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2. Special accounts

Many user accounts are used to control specific tasks. These accounts have special purposes. They have a user ID and belong to a group. They also have a password. These accounts are not meant for human beings, however; they are for system use.

2.1 Edit/Create PPP accounts via normal login

These accounts let a remote machine connect and establish a network connection using the PPP protocol. The remote system must identify itself using a standard chat sequence, sending its username followed by a password.

2.2 PPP accounts via PAP authentication

These accounts are meant for authentication using the PAP protocol. The username and password are exchanged using a special protocol defined in the PPP standard.

2.3 PPP accounts via CHAP authentication

Same as the PPP accounts above, except that a different, more secure, protocol is used to exchange authentication.

2.4 SLIP accounts via normal login

SLIP is another way of establishing a network connection between two computers over a serial line (usually a modem).

2.5 UUCP account

UUCP is the Unix to Unix Communication Protocol. UUCP is used for batch-oriented data transfer. It allows unattended exchange of files (and e-mail) between two computers. It provides a very inexpensive but highly reliable way to automate data exchange. It is probably the best way (by far) to receive and send e-mail on the Internet unless you have a dedicated connection to your service provider.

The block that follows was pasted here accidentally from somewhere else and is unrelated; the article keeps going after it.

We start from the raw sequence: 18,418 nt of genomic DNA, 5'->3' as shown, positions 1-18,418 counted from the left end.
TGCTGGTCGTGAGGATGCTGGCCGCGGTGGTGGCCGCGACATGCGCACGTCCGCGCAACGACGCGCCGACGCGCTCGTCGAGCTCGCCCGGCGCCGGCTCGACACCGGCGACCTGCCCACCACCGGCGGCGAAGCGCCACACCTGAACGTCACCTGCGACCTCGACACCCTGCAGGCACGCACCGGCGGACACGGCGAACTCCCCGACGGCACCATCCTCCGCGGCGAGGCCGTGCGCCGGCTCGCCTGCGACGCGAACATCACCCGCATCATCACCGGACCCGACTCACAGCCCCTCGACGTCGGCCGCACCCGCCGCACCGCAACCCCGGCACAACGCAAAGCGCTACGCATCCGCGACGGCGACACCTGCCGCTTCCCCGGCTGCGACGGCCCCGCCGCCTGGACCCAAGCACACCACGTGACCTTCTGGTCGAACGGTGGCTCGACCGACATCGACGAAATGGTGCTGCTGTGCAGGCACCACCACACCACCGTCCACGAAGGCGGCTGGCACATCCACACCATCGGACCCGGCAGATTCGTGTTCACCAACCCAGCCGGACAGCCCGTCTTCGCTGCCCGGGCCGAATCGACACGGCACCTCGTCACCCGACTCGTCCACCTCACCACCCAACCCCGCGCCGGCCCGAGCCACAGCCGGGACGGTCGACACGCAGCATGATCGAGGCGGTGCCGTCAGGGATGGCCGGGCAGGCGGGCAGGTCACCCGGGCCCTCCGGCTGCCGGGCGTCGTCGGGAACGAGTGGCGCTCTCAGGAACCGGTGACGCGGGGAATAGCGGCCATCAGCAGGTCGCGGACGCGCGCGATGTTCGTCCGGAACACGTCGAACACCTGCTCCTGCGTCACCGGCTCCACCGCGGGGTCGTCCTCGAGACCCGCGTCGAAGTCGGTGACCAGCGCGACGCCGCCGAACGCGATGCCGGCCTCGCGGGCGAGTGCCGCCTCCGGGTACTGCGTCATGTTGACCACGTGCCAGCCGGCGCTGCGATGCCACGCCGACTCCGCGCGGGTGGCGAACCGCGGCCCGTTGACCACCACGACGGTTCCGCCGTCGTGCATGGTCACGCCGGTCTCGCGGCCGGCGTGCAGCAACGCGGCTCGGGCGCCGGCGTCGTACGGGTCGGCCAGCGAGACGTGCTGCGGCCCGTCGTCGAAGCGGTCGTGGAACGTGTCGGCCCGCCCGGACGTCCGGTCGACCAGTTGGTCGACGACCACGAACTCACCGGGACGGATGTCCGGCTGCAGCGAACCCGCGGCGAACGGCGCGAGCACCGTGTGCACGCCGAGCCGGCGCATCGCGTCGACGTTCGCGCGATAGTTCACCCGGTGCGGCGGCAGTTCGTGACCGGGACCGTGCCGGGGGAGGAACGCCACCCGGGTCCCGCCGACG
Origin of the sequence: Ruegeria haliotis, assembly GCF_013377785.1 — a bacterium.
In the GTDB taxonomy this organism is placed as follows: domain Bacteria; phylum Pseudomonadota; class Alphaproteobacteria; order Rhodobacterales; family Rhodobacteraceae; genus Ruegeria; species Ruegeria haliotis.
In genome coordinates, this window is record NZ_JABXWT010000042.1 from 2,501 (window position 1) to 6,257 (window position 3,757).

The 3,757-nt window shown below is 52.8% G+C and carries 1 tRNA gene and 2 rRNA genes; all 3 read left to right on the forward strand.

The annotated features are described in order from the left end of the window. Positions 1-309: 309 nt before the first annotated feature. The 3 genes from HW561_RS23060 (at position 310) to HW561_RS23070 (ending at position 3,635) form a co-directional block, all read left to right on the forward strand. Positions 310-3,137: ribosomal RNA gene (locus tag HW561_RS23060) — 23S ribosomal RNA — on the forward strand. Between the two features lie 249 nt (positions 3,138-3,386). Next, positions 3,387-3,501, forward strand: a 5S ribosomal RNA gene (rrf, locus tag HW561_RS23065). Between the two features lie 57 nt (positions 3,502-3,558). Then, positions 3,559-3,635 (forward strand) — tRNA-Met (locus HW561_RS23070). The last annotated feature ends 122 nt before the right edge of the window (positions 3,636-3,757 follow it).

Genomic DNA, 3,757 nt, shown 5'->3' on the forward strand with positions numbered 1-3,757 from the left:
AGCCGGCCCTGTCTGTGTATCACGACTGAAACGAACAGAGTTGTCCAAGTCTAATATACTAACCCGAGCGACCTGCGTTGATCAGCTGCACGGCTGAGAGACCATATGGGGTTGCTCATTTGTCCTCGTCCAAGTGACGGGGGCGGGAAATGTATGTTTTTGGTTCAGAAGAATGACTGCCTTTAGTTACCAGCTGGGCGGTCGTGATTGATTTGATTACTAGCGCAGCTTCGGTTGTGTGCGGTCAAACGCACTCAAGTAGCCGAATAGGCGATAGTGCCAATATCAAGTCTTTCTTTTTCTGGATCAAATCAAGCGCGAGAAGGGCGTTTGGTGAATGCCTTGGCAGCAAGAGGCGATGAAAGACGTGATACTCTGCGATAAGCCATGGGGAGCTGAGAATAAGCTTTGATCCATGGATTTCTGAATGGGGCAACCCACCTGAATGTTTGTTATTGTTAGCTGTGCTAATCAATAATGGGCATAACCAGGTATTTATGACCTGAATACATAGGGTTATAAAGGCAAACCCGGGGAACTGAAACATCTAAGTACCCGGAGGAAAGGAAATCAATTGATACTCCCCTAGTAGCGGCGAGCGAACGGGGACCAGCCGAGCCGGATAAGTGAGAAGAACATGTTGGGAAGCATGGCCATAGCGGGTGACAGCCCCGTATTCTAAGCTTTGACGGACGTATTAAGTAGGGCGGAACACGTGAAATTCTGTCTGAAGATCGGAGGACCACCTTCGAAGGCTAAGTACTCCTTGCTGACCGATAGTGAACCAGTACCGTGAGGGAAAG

See the networking section of Linuxconf to configure UUCP.

2.6 POP accounts (mail only)

POP accounts are restricted accounts. POP users can't get a shell. They are generally used to retrieve e-mail using the POP (Post Office Protocol). They can also be used to connect to other services such as Samba (file and print service for DOS/Windows machines).

2.7 Virtual POP accounts (mail only)

These accounts are even more restricted. They allow retrieval of e-mail using the POP protocol, from virtual e-mail domains. See the menu "Networking/mail delivery system (sendmail)" to configure virtual e-mail domains.

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